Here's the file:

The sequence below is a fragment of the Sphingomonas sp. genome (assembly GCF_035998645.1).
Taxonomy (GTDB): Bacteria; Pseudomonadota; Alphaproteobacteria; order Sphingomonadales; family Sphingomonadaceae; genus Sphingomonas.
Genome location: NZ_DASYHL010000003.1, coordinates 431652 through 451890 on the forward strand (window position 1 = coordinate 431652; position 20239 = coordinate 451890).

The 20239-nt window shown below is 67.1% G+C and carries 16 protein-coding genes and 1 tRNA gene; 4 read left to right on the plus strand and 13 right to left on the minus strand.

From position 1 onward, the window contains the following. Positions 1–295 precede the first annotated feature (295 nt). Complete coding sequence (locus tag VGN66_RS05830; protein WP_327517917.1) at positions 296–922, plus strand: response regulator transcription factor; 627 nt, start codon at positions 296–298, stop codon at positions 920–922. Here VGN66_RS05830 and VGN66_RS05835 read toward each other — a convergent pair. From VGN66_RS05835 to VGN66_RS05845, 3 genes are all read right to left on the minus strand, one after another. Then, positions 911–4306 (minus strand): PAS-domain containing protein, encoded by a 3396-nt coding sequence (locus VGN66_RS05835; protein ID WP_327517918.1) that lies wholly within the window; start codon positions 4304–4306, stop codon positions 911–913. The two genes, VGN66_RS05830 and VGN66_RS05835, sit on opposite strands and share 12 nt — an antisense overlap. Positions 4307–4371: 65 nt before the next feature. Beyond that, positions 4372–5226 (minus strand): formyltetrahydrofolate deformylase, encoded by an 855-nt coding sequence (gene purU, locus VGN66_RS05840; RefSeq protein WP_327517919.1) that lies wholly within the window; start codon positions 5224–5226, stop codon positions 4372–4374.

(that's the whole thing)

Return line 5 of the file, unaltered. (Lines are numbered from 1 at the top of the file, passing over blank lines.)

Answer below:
From position 1 onward, the window contains the following. Positions 1–295 precede the first annotated feature (295 nt). Complete coding sequence (locus tag VGN66_RS05830; protein WP_327517917.1) at positions 296–922, plus strand: response regulator transcription factor; 627 nt, start codon at positions 296–298, stop codon at positions 920–922. Here VGN66_RS05830 and VGN66_RS05835 read toward each other — a convergent pair. From VGN66_RS05835 to VGN66_RS05845, 3 genes are all read right to left on the minus strand, one after another. Then, positions 911–4306 (minus strand): PAS-domain containing protein, encoded by a 3396-nt coding sequence (locus VGN66_RS05835; protein ID WP_327517918.1) that lies wholly within the window; start codon positions 4304–4306, stop codon positions 911–913. The two genes, VGN66_RS05830 and VGN66_RS05835, sit on opposite strands and share 12 nt — an antisense overlap. Positions 4307–4371: 65 nt before the next feature. Beyond that, positions 4372–5226 (minus strand): formyltetrahydrofolate deformylase, encoded by an 855-nt coding sequence (gene purU, locus VGN66_RS05840; RefSeq protein WP_327517919.1) that lies wholly within the window; start codon positions 5224–5226, stop codon positions 4372–4374.